IESG should be aware of? For example, perhaps he or she is uncomfortable
with certain parts of the document, or has concerns whether there really
is a need for it. In any event, if the WG has discussed those issues and
has indicated that it still wishes to advance the document, detail those
concerns here.

  In spite of the apparent consensus on this draft, there is some
  chance that those who have problems with GRUU simply intend to
  ignore this draft or pretend/actually fail to support RFC6665. 

(7) Has each author confirmed that any and all appropriate IPR
disclosures required for full conformance with the provisions of BCP 78
and BCP 79 have already been filed. If not, explain why.

  YES.

(8) Has an IPR disclosure been filed that references this document?
If so, summarize any WG discussion and conclusion regarding the IPR
disclosures.

  NO.

(9) How solid is the WG consensus behind this document? Does it 
represent the strong concurrence of a few individuals, with others
being silent, or does the WG as a whole understand and agree with it?   

  There is good consensus.

(10) Has anyone threatened an appeal or otherwise indicated extreme 
discontent? If so, please summarise the areas of conflict in separate
email messages to the Responsible Area Director. (It should be in a
separate email because this questionnaire is publicly available.) 

  NO.

(11) Identify any ID nits the Document Shepherd has found in this
document. (See http://www.ietf.org/tools/idnits/ and the Internet-Drafts
Checklist). Boilerplate checks are not enough; this check needs to be
thorough.

  One issue from IdNits:

  == Couldn't figure out when the document was first submitted -- there may
     comments or warnings related to the use of a disclaimer for pre-RFC5378
     work that could not be issued because of this.  Please check the Legal
     Provisions document at http://trustee.ietf.org/license-info to determine
     if you need the pre-RFC5378 disclaimer.

  This issue is bogus for this draft.

(12) Describe how the document meets any required formal review
criteria, such as the MIB Doctor, media type, and URI type reviews.

  N/A

(13) Have all references within this document been identified as
either normative or informative?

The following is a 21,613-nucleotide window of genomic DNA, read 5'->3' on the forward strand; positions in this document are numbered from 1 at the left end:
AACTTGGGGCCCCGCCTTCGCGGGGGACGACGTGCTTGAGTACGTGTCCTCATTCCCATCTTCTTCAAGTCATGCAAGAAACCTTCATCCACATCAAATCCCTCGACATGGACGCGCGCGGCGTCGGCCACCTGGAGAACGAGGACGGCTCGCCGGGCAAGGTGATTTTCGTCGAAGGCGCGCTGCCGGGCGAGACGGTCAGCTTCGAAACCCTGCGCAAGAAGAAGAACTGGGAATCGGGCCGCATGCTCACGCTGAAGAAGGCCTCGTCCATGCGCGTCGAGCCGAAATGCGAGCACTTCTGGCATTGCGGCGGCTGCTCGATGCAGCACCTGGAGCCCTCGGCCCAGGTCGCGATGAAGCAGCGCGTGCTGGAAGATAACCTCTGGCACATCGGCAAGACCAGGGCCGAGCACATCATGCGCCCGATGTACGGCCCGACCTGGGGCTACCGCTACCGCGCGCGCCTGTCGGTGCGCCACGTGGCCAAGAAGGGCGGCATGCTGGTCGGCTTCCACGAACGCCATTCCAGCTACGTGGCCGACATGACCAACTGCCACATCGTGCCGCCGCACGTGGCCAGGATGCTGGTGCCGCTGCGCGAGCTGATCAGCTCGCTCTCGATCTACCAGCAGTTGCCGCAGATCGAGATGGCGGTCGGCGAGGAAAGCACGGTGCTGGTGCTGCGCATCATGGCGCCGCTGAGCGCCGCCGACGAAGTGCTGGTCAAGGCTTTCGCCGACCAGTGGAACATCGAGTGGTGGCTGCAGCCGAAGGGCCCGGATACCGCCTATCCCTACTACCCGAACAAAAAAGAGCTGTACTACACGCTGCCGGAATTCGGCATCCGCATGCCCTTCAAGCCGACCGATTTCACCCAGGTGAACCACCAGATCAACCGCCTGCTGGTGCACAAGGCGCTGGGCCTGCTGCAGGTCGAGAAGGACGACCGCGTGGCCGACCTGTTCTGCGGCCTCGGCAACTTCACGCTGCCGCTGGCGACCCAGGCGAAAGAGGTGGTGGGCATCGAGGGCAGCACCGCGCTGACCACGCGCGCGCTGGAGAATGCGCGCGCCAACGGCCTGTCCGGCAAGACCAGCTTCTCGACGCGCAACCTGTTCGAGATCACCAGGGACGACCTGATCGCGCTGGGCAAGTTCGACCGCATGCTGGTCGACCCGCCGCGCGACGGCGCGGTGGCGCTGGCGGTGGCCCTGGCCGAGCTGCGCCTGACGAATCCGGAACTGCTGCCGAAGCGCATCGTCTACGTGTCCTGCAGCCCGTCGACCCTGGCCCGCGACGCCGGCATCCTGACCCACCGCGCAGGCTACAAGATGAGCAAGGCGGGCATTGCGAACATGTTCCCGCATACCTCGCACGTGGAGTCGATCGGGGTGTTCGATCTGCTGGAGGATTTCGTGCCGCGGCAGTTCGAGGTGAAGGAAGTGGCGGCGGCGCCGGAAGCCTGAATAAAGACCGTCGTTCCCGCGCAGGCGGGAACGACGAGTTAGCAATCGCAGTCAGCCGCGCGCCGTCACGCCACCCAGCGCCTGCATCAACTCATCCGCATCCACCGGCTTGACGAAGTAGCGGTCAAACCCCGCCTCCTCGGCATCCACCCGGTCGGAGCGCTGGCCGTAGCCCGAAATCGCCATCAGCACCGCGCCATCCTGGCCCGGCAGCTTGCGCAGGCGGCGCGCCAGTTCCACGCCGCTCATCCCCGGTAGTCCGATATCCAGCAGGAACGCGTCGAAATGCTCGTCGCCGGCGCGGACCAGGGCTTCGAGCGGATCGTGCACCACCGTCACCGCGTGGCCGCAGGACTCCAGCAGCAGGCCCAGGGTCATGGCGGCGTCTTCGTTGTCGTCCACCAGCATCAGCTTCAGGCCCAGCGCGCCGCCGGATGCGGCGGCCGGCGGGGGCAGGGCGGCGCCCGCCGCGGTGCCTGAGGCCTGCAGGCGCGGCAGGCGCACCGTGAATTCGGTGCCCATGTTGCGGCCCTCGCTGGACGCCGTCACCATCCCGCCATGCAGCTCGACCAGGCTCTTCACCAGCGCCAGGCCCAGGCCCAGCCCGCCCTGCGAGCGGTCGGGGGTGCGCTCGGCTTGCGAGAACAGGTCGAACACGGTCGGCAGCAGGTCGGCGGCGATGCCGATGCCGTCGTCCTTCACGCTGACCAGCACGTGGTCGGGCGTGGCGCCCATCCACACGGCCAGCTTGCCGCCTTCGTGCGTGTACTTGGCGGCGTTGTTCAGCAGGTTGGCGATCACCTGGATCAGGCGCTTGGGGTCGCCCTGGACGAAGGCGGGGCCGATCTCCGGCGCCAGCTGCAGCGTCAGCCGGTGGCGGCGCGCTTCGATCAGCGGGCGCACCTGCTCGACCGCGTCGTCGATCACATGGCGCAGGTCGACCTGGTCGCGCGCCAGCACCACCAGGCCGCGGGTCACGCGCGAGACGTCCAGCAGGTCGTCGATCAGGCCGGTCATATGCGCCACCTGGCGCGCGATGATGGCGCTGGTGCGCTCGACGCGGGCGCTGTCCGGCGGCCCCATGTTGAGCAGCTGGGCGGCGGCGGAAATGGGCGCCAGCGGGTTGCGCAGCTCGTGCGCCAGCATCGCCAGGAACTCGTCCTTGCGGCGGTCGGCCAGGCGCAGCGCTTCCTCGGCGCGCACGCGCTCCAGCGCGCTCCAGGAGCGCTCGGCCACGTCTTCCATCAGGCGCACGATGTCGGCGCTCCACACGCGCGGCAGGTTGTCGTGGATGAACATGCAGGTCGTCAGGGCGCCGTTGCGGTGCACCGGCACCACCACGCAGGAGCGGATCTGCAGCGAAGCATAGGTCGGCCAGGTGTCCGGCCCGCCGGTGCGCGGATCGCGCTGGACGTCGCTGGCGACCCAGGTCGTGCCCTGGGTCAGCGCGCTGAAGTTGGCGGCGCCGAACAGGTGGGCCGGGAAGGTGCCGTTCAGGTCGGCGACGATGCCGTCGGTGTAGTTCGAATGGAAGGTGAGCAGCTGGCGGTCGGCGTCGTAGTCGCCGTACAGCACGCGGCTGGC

All references are normative, and appropriately so.

(14) Are there normative references to documents that are not ready for
advancement or are otherwise in an unclear state? If such normative
references exist, what is the plan for their completion?

  NO.

(15) Are there downward normative references references (see RFC 3967)?
If so, list these downward references to support the Area Director in 
the Last Call procedure. 

  NO.

(16) Will publication of this document change the status of any
existing RFCs?

  YES.

 Are those RFCs listed on the title page header, listed
in the abstract, and discussed in the introduction?

  YES.

  ** EXCEPT: in intro, ref to RFC2119 should be to 6665. **
  Author has been made aware of this. Plan is to fix together with
  any AD comments.

(17) Describe the Document Shepherd's review of the IANA considerations
section, especially with regard to its consistency with the body of the
document. Confirm that all protocol extensions that the document makes
are associated with the appropriate reservations in IANA registries.
Confirm that any referenced IANA registries have been clearly
identified. Confirm that newly created IANA registries include a
detailed specification of the initial contents for the registry, that
allocations procedures for future registrations are defined, and a
reasonable name for the new registry has been suggested (see RFC 5226).

  IANA considerations are empty, and appropriately so.

(18) List any new IANA registries that require Expert Review for future
allocations. Provide any public guidance that the IESG would find
useful in selecting the IANA Experts for these new registries.

  NONE.

(19) Describe reviews and automated checks performed by the Document
Shepherd to validate sections of the document written in a formal
language, such as XML code, BNF rules, MIB definitions, etc.

  N/A.